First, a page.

If the strength of the existing dunes does not meet the design conditions with respect to the safety of the mainland behind the dunes, the dunes have to be reinforced. With artificial nourishments of the dunes the dunes might be reinforced.

The best (from a coastal morphology point of view) and most straightforward method is to reinforce the dunes at the landward side(see Figure 5). Such reinforcement does not affect the day to day morphological processes. Sometimes this way of reinforcement is not easily possible, because of infrastructure or objects present right behind the dunes. Another way of placing the nourishment is then at the seaside of the dunes. In a cross-shore profile which is assumed to be in equilibrium also in this case one cannot 'unpunished' widen only the dunes in seaward direction. Because of the disturbance in the shape of the profile, the cross-shore profile will develop towards a new equilibrium profile. Also losses in longshore direction are to be expected.


Regular artificial nourishments

Artificial nourishments and structural erosion

When a beach suffers from structural erosion artificial nourishments can be applied as a soft remedy. The occurring losses out of a stretch of coast are replenished from time to time. Applying nourishments with borrow material which has the same size as the native material on a regular basis will, to a first approach, not interfere in the occurring longshore sediment transports and so do not change the occurring losses. So the erosion does not stop; this means that after a certain period the nourishment has to be repeated indeed.

If some kind of a minimum beach volume has been agreed as a standard, reaching or surpassing the minimum beach volume consequently means that a renourishment project has to be carried out; at moment t1 in Figure 6; red line).
Figure 6 Schematized behaviour of artificial nourishments
Notice the expected lifetime of the nourishment project as indicated in the figure. (Lifetime = t2 -t1.) Often lifetimes of 5 - 10 years are strived after.

When the borrow sand is the same as the native, and to a first approach it is assumed that the occurring morphological processes do not change, the eroding tendency with time after the nourishment, is equal to the tendency before the nourishment; red line in Figure 6 with the same slopes before and after the nourishment.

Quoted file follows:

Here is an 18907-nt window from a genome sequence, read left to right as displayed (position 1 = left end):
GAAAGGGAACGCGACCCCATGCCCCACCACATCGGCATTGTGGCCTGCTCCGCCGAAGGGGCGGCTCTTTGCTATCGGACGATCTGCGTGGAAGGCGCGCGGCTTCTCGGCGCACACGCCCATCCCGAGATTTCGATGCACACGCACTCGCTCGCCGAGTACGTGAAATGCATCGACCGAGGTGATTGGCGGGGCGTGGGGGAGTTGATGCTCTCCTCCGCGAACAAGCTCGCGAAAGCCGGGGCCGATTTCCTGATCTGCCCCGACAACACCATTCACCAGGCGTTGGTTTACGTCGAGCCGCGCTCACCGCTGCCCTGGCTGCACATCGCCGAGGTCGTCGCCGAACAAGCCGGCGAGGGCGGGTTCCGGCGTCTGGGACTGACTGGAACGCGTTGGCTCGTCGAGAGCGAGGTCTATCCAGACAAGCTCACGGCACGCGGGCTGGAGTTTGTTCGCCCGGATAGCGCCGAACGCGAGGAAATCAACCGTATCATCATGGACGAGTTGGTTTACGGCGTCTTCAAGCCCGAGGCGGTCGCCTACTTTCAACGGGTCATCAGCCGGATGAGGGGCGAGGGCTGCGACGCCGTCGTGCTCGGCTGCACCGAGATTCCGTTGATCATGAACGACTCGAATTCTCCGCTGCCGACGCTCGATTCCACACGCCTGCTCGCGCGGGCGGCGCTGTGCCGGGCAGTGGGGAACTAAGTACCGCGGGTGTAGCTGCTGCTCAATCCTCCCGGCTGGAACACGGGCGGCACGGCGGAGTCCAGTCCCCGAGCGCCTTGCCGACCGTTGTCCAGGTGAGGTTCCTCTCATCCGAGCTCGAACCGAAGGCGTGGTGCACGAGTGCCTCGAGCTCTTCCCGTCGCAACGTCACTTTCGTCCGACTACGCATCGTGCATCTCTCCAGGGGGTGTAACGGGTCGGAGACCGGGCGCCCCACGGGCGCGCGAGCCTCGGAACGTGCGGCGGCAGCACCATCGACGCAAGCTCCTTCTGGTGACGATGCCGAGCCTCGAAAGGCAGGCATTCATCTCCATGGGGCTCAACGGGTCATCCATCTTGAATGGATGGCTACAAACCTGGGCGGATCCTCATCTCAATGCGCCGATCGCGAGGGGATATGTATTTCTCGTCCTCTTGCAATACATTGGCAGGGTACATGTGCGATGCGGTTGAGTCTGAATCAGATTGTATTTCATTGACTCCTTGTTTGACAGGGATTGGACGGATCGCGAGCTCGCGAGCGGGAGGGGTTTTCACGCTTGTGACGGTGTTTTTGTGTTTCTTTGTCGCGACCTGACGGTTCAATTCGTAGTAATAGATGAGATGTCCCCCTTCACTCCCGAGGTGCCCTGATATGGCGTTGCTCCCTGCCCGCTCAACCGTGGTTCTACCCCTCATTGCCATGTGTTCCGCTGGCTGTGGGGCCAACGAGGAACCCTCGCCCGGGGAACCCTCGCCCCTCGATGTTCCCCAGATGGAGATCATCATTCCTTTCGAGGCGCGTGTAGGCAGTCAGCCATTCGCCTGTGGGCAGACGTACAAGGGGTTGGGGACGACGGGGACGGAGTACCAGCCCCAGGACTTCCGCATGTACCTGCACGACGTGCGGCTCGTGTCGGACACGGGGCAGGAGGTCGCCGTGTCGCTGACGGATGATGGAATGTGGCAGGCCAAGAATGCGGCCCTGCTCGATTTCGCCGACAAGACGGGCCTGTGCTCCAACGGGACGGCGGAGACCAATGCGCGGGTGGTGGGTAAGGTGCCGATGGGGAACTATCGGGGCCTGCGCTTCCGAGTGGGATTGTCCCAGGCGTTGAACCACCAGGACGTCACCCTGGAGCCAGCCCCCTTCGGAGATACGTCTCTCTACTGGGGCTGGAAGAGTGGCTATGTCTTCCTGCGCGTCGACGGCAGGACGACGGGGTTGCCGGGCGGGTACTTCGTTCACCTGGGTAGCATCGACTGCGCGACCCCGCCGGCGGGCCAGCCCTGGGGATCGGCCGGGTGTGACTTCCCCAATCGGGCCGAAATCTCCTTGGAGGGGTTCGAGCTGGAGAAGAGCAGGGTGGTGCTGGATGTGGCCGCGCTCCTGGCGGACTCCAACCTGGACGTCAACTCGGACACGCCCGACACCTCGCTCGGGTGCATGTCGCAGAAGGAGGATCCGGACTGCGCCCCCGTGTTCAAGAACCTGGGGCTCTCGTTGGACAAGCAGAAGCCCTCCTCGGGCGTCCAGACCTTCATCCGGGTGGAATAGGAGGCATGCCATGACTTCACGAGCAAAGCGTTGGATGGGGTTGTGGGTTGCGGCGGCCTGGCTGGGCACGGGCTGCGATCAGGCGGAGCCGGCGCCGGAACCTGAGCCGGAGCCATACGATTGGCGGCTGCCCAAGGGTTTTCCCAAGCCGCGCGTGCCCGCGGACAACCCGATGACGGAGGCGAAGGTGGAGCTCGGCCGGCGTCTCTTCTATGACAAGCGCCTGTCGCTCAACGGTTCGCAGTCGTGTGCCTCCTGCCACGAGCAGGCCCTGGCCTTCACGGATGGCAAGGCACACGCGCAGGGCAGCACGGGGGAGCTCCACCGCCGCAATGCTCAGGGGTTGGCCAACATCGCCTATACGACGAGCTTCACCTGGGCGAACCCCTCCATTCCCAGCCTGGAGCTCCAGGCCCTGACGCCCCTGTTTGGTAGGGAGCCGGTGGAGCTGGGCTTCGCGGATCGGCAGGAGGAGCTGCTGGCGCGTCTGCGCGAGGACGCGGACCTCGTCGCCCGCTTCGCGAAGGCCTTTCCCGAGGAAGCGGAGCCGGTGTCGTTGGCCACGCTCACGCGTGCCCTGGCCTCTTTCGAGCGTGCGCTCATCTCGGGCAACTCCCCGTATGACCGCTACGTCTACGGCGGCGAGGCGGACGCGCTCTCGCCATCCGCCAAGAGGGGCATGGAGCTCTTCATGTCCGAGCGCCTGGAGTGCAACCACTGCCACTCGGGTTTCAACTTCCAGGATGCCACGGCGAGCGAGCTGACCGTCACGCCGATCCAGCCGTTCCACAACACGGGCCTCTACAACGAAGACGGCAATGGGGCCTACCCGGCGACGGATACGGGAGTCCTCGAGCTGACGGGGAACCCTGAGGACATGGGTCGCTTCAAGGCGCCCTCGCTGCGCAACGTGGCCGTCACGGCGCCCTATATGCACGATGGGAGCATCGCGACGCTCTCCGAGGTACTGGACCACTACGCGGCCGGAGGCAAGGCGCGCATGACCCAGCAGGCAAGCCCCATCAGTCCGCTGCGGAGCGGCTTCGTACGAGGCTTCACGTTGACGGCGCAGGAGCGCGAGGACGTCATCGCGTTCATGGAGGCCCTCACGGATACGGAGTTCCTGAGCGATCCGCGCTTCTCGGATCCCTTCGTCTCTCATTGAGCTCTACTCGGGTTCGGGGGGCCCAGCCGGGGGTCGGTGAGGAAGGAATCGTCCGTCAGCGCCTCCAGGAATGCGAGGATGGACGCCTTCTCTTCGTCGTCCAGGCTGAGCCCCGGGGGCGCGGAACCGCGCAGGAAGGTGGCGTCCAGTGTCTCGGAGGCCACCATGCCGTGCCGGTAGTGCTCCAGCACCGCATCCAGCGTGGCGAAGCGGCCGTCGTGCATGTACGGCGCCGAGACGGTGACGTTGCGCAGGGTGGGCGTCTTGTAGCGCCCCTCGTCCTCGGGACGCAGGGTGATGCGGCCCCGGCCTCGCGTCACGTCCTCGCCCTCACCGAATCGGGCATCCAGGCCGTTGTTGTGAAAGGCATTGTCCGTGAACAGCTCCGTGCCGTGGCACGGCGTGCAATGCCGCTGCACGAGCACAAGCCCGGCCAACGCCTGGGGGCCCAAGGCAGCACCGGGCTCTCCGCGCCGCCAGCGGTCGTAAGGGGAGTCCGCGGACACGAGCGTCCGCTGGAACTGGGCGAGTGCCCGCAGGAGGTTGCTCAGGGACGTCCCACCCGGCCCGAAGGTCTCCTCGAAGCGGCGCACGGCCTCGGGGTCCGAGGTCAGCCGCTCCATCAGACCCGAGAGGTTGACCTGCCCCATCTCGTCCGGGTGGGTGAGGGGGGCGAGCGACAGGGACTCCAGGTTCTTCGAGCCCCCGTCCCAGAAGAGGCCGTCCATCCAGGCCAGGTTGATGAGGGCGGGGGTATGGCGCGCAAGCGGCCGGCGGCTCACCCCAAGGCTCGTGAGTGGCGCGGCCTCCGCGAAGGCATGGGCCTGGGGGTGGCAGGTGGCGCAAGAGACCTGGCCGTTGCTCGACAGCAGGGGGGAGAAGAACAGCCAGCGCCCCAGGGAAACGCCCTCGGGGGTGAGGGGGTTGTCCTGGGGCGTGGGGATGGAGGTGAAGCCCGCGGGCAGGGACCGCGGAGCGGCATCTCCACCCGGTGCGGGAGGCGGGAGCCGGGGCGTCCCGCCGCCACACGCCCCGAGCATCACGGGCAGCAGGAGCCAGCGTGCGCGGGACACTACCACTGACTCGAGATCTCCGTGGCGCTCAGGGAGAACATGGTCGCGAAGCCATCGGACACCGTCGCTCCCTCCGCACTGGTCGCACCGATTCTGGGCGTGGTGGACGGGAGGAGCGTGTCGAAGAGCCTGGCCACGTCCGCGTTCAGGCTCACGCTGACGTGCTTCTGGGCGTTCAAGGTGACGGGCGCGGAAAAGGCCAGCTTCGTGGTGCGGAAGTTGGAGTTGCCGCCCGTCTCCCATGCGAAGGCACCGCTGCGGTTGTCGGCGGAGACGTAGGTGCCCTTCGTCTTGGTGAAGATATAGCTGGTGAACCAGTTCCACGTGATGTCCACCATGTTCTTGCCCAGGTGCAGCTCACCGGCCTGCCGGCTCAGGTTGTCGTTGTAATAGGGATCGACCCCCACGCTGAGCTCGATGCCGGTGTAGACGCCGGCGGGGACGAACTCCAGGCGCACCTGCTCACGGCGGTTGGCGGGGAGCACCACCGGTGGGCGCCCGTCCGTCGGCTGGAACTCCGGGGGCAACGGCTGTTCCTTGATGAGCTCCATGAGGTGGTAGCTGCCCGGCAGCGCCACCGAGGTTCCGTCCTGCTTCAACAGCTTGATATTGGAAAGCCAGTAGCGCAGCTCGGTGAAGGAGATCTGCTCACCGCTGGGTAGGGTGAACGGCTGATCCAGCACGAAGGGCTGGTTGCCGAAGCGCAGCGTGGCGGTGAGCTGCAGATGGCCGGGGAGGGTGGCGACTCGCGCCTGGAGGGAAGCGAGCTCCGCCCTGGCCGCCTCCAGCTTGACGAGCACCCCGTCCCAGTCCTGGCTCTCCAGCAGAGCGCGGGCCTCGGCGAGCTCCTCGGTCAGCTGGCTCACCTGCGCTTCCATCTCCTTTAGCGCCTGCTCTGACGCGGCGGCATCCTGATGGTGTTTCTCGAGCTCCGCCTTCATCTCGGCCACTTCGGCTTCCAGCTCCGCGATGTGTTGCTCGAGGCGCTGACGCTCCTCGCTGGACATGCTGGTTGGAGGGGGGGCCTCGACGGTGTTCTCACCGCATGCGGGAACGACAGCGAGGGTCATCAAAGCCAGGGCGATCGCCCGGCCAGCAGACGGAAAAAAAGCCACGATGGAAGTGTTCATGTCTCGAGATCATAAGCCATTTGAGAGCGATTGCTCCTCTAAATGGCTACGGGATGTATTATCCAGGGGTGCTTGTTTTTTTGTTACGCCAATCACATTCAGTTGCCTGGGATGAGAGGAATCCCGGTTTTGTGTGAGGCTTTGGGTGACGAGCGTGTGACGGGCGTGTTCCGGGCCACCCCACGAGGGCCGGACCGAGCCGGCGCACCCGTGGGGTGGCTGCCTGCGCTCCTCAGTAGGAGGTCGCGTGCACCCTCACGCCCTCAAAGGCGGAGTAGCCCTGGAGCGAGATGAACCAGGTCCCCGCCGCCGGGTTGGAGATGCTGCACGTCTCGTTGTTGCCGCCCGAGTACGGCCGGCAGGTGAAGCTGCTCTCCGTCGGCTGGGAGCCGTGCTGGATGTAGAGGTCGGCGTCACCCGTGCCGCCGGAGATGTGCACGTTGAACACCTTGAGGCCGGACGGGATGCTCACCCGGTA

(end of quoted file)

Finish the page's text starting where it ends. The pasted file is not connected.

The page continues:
If the borrow sediment size is different from the size of the native material, some additional processes are to be expected. Apart from the equilibration process, the occurring sediment transport processes along the coast will change and consequently the sediment transport gradients and so the losses out of the stretch of coast.

When the grain size of the borrow sand is larger than the native sand the longshore transport rate is expected to be smaller than before. The time in which the beach volume will decrease to the minimum volume will be larger. The lifetime of the nourishment becomes longer. See the black line in Figure 6.

When the grain size of the borrow sand is smaller than the native sand the longshore transport will increase in the nourished area Therefore it is to be expected that the lifetime of the nourishment will be smaller than the lifetime of a nourishment with the native grain size. See the blue line in Figure 2.

Artificial nourishments to replenish the apparent sediment losses because of structural erosion out of a stretch of coast might be placed at various positions in a cross-shore profile. As well beach nourishments as shoreface (under water) nourishments will do the job.

See Also

References

J. van de Graaff, H.D. Niemeyer, J. van Overeem, 1991, Artificial Nourishment, Coastal Engineering, Vol. 16, Issue 1.

Dean, Robert G., 2002, Beach Nourishment Theory and practice, New Jersey : World Scientific.

  • Dean's book discusses and explains many topics related to artificial nourishments.


The main authors of this article are Jan van de Graaff and Anna Kroon
Please note that others may also have edited the contents of this article.